The Hawk Is Dying ****
Directed by Julian Goldberger
Written by Julian Goldberger, based on the novel by Harry Crews
Paul Giamatti as George Gattling
Michelle Williams as Betty
Michael Pitt as Fred
Robert Wisdom as Billy Bob
Marc Macaulay as Alonzo
Karl Anthony as Dr. Leep
Rusty Schwimmer as Precious
112 Minutes(Not Rated-Language, Drugs)
"The Hawk Is Dying" is a poetic, haunting, and beautiful film which showcases one of Paul Giamatti's best and most emotionally investing role. This is one of the few times I have ever seen him cry on film, and the cynical Giamatti takes a little bit of a break. It is a dark and dank film, and one may be made at it just a little bit too much because it certainly won't make you smile, but that is the kind of film this is. Can't a film be dark and depressing because it fits the characters and situations? Giamatti has always been a very complex actor, managing to do a lot without doing much at all. He is long over due for an Oscar, and should have won (or at least been nominated) for his work in "Sideways" or "American Splendor," and if "The Hawk Is Dying" was given a chance or at least a bigger distribution it could have been noticed a little more than it will be. Instead it gets a release in a single theatre in New York City which isn't even one of the major art houses. I'll admit, I heard about this film about a year and a half ago, and was patiently waiting for some kind of release date. All things will come to those who wait.
Giamatti plays George Gattling, a car dealer who lives in Florida with his sister Precious and his mentally challenged nephew Fred. George has taken Fred on like a son and the two of them bond over wild hawks which George catches often. George has captured many hawks, but the thing is that he trains them all wrong and they end up dying. He decides that this time he will do things differently and the two of them catch a Red Tail Hawk, much to the dismay of his friends and family. They all tell him that he should stop with the hawks, that his methods are cruel. His stoner girlfriend Betty has had it with the hawks to the point where she doesn't even want to listen to him talk about them, or even look at it. George begins the training the normal way of the past until tragedy strikes and Fred dies in his water bed. George snaps and takes the hawk, straps it to his arm and refuses to take it off, refuses to eat until the hawk does, and refuses to sleep until the hawk does. George escapes from his house with his family in it and him and Betty take a short trip, hawk in tow.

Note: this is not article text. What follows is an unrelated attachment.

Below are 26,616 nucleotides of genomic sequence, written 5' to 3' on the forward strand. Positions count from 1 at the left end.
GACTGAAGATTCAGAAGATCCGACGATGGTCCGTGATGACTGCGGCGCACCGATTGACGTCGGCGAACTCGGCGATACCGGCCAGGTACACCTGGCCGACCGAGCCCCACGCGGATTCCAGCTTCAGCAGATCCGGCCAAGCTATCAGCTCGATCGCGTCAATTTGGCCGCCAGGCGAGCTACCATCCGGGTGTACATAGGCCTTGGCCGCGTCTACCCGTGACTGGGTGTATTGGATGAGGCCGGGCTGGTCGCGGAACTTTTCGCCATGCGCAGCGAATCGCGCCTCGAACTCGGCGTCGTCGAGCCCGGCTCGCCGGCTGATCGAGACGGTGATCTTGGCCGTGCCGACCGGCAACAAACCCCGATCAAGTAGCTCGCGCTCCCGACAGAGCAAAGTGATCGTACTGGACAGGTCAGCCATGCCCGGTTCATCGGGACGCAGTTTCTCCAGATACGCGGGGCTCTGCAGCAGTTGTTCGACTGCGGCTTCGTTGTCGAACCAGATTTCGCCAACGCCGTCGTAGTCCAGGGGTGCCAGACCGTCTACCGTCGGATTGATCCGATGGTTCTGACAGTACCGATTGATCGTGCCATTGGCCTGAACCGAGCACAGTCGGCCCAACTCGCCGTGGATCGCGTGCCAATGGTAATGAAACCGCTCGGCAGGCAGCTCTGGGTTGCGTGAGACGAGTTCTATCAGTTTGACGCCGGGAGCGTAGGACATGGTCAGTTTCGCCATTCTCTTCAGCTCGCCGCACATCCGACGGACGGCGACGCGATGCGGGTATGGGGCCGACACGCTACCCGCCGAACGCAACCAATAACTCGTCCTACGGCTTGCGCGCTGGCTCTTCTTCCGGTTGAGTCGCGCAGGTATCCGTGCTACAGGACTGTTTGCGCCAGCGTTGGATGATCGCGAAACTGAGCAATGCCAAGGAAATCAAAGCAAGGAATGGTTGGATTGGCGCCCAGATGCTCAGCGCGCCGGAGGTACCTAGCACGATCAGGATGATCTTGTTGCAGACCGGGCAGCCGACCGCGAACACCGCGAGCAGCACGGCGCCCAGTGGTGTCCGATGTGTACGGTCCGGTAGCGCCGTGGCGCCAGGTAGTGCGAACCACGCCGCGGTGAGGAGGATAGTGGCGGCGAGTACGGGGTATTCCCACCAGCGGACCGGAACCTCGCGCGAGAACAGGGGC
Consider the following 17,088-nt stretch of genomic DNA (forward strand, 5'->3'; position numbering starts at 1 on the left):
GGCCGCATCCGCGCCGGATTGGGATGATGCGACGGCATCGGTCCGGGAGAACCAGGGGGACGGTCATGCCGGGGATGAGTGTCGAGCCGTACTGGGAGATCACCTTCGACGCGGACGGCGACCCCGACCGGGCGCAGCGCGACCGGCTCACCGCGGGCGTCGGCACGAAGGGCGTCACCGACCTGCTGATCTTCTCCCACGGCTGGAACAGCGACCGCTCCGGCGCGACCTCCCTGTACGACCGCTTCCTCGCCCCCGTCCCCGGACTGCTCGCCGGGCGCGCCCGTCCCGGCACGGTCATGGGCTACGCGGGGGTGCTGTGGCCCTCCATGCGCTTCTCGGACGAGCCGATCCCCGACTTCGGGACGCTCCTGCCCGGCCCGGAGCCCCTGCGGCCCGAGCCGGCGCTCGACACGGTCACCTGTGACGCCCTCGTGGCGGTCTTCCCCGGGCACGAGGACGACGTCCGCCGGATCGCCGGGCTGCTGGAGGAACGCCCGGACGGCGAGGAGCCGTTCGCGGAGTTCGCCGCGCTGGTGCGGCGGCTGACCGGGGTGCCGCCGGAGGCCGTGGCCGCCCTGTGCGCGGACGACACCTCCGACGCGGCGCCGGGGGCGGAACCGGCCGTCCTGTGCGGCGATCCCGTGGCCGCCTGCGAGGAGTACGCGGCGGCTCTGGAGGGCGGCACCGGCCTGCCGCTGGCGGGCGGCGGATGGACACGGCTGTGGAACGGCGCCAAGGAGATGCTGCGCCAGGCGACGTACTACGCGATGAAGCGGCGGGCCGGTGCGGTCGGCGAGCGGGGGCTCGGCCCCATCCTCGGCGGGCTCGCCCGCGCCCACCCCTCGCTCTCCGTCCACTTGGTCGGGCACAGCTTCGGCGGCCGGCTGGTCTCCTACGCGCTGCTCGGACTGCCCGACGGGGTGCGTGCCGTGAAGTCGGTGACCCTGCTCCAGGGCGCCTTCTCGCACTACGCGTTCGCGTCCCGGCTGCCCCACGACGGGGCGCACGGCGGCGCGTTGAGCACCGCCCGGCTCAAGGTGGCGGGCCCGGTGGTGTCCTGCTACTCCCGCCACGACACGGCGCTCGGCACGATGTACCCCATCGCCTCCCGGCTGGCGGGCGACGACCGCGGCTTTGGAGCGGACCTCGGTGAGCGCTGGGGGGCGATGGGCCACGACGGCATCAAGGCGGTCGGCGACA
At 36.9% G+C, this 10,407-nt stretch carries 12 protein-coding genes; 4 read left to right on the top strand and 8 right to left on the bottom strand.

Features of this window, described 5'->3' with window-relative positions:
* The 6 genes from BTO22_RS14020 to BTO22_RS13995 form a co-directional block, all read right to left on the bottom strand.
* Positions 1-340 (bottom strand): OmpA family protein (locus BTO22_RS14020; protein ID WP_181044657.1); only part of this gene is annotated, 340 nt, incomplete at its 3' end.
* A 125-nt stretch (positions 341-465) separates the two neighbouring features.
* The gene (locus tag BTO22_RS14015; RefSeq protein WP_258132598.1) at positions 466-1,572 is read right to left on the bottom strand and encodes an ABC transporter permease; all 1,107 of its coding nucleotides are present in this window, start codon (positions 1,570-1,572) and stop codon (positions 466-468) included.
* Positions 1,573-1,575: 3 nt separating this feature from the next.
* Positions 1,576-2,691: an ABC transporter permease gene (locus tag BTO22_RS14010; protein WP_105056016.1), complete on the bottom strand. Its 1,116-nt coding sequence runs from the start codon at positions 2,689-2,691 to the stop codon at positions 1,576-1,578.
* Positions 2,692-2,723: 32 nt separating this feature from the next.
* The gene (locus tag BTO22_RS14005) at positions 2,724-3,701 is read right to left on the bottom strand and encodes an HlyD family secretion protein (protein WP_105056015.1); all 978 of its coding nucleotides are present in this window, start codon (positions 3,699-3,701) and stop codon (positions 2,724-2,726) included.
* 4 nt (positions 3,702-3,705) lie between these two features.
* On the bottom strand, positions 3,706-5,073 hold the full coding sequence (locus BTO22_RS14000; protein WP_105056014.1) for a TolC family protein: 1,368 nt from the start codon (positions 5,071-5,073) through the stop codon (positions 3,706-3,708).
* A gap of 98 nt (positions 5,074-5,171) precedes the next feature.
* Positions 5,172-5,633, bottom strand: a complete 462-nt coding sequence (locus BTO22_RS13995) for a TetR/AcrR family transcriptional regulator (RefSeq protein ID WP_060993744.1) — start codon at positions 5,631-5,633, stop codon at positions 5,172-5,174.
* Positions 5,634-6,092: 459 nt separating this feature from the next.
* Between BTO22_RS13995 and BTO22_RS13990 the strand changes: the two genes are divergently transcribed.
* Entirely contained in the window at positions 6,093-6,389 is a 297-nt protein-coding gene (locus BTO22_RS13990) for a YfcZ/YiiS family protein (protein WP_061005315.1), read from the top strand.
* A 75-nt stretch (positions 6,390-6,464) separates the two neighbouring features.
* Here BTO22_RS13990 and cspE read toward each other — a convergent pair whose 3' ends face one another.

"The Hawk Is Dying" is loaded with symbolism that demands careful attention. I'm sure that some of it went over my head, but the overall message is emotionally all over the place. This story is not about George and the hawk, but about George and Fred, shown through George's training of the hawk. There are two types of birds mentioned throughout the film-the hawk and the owl. The owl is described as the stupidest of all birds, while the hawk is seen as a more beautiful creature. Being mentally challenged one could say that Fred would be the owl, the studliest of all human beings, but it is exactly the opposite. George was also never able to train the hawk while Fred was alive and is determined to not mess up the training of this new hawk, or else he would consider himself a failure. This is where the Giamatti of the past comes in, always scared that he will be a failure in life, only this time he is determined never to give up. Giamatti is perfect here, and deserves to get a little more acclaim that he has. He even works with the hawk brilliantly, and should get a reward for his handling of the animal. After all, the hawk is attached to his forearm for about two third of the movie.
I have to conclude by saying that in the entire span of the movie-the whole two hours-the most powerful bits are not the brilliantly written monologue in the middle of the forest, or a deeply moving scene in a funeral parlor, but the final moments. It seems like every Giamatti film I see ends up with everybody leaving him to go home or their separate ways, and then its just him. The last few moments are his final moments with the hawk, a short little montage of the training. These are the bits that will haunt you the most-where he is depressed but looks happy because he is finally doing his nephew right, and is finally being the uncle he always tried to be. "The Hawk Is Dying" is one of the best films of the year, and also the one that will pass over everybody. Nobody will see it because it was never shown the light of day. Giamatti fans should look out for this one, and I was certainly be watching Julian Goldberger. "The Hawk Is Dying" will be out of the New York theatre soon because nobody went to see it, but it will be out on DVD in May.